Economic Criterion cannot become the sole ground for identifying Creamy Layer
Table of content:-
- Background of the case
- Issues Raised
- Statutory Provisions Involved
- Submissions of the parties
- Judgment Analysis
- Case Laws:
- Indra Sawhney v. Union of India [(2000) 1 SCC 168]
- Ashok Kumar Thakur v. State of Bihar [(1995) 5 SCC 403]
Pichra Warg Kalyan Mahasabha Haryana (Regd.) & Anr. Vs the State of Haryana & Anr. [Writ Petition (Civil) No. 60 of 2019]
Background of the case
A writ petition had been filed before the Hon’ble Supreme court under Article 32 of the constitution of India by challenging the constitutional validity of the two notifications issued on 17th August 2016 and 28th August 2018 under Articles 14, 15, and 16 of the constitution.
These notifications were issued by the State Government of Haryana in which the economically backward classes had been sub classified while fixing a criterion for Creamy Layer and it was sought from the Writ Petition for the fresh survey and verification of data for the identification of the creamy layer under the Reservation in Services and Admission in Educational Institutions Act, 2016.
Notification Issued on 17th August 2016:- by the virtue of this notification Haryana Government specified the criterion for the exclusion of ‘creamy layer’ within the backward classes. It includes:-
The children of those individuals whose annual salary is up to Rs. 3 Lakhs shall get reservations in services and admissions in educational institutions.
The individuals whose annual income is between Rs. 3 lacs to 6 lacs fallen under the left out quota.
And those individuals whose income is more than Rs. 6 lacs will be treated as ‘creamy layer’ under Section 5 of the Reservation in Services and Admission in Educational Institutions Act, 2016.
Students who took admissions in MBBS in the academic year 2018-19 in the quota of backward classes filed a writ petition before the Punjab and Haryana High court challenging the said notification.
The High Court had set aside the said notification solely on the ground that the said notification is arbitrary and violative of Article 14 of the Constitution of India. Further it direct that the student’s counseling shall be done fresh on the basis of the earlier criterion that existed prior to said notification.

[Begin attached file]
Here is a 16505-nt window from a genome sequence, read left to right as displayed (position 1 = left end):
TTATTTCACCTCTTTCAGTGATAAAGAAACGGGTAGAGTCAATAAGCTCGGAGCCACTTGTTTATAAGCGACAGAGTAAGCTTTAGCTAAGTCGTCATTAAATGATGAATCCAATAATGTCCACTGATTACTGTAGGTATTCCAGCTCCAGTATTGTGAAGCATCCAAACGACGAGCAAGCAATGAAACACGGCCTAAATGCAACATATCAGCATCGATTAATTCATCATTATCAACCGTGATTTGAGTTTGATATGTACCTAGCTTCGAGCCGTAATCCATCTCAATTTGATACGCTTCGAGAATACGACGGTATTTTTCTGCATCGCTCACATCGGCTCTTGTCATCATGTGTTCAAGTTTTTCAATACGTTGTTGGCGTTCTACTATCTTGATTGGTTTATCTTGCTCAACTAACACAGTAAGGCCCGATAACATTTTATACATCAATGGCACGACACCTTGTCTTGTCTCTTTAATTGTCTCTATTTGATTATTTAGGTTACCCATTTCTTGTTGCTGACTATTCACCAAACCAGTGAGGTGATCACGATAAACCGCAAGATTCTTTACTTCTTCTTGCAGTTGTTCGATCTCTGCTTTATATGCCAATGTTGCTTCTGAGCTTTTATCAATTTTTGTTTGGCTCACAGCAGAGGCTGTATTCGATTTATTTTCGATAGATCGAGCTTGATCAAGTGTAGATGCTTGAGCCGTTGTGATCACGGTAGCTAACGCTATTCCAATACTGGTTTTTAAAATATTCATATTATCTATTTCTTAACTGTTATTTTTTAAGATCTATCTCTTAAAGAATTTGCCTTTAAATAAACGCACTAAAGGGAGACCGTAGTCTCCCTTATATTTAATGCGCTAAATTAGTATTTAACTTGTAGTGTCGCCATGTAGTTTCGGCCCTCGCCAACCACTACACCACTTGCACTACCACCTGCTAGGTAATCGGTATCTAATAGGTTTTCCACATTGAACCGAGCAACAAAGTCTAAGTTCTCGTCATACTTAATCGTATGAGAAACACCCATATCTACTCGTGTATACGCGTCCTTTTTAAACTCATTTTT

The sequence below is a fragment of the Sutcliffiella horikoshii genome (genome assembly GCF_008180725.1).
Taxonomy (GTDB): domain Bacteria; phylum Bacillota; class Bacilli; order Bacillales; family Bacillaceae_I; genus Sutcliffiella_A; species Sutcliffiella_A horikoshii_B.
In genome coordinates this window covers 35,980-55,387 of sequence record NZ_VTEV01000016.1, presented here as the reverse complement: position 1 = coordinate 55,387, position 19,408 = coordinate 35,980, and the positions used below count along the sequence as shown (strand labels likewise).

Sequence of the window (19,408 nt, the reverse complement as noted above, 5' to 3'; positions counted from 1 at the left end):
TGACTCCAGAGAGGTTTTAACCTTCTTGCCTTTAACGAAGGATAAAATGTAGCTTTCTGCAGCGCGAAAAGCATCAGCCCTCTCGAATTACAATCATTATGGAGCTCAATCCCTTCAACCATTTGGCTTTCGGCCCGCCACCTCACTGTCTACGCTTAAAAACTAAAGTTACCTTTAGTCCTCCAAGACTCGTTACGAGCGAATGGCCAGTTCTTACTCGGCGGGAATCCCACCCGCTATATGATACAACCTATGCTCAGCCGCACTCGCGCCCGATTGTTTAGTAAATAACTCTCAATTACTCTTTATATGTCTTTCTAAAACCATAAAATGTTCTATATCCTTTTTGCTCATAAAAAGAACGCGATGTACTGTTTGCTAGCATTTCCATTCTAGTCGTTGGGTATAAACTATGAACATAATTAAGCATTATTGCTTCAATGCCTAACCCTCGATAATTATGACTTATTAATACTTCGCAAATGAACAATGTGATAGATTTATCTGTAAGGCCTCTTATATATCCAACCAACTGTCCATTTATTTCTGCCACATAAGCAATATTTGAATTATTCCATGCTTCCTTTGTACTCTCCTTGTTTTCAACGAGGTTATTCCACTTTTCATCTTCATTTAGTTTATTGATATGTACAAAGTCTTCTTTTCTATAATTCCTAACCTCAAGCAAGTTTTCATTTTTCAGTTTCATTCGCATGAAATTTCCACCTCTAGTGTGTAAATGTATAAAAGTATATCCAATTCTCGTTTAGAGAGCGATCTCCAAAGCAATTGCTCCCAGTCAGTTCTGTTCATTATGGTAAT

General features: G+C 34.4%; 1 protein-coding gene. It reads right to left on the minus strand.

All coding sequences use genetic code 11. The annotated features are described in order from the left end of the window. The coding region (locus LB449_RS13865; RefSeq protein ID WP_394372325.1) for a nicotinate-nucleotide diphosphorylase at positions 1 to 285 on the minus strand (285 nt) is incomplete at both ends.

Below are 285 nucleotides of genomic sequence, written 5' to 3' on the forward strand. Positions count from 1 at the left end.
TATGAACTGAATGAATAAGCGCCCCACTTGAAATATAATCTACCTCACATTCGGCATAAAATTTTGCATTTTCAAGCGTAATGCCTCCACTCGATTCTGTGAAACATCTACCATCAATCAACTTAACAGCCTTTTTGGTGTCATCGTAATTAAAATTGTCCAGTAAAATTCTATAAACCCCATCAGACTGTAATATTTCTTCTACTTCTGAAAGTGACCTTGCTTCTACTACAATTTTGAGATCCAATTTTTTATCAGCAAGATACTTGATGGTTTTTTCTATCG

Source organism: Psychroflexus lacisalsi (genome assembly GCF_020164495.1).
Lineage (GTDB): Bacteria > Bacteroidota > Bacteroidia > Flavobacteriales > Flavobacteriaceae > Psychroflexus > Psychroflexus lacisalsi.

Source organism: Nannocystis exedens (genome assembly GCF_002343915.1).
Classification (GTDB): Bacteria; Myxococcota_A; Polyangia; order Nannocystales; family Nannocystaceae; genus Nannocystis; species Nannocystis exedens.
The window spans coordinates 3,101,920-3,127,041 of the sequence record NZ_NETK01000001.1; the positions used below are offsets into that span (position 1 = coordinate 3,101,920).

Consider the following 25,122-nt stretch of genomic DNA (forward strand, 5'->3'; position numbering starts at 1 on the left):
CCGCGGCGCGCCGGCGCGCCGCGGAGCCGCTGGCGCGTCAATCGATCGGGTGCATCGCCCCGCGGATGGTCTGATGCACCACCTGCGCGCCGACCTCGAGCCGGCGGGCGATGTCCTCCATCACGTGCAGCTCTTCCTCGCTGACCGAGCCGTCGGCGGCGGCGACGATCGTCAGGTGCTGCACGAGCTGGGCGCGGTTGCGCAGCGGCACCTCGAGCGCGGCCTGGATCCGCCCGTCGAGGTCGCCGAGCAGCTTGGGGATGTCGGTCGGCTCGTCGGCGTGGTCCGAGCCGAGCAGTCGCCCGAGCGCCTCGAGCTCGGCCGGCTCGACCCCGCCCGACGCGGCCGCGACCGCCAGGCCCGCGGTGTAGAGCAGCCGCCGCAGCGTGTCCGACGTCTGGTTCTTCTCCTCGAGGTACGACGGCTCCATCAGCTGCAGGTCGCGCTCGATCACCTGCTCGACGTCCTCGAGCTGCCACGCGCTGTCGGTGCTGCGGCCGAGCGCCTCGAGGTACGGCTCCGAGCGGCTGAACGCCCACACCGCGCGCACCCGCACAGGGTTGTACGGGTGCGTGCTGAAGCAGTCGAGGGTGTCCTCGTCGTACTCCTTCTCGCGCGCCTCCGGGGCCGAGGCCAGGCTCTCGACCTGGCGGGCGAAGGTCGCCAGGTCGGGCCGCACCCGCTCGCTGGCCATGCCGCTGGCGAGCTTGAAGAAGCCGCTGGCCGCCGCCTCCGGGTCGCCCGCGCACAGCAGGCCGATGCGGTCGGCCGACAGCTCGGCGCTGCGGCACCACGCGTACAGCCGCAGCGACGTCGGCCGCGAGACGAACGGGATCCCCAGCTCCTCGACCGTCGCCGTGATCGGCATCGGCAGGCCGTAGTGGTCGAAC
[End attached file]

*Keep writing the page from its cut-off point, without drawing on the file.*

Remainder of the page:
Aggrieved by this judgment Haryana Government filed the present petition in which it questioned the judgment of the High Court and the same was declined.
Notification Issued on 28th August 2018:- After the rejection of their petition, the government issued another notification in which it was specified that the criteria of calculating the annual income will be considered as ‘gross annual income’ which includes income from all sources.
By this notification, the government overruled all previous notifications. Th3e students who had cleared NEET and seeking admission under MBBS and BDS courses I the backward classes quota filing the petition in the High Court challenging the validity and legality of both the notifications.
The high court upheld both these notifications and therefore the present SLP was filed.
- Whether the notifications issued by the State government of Haryana are constitutionally valid?
- Whether these notifications amounts to the violation of the guidelines issued in Indra Sawhney’s Case?
Statutory Provisions Involved
- Section 5 (2) of the Reservation in Services and Admission in Educational Institutions Act, 2016
“The Government shall, by notification, after taking into consideration social, economic and such other factors, as deemed appropriate, specify the criteria for exclusion and identification of persons belonging to the Backward Classes as creamy layer.”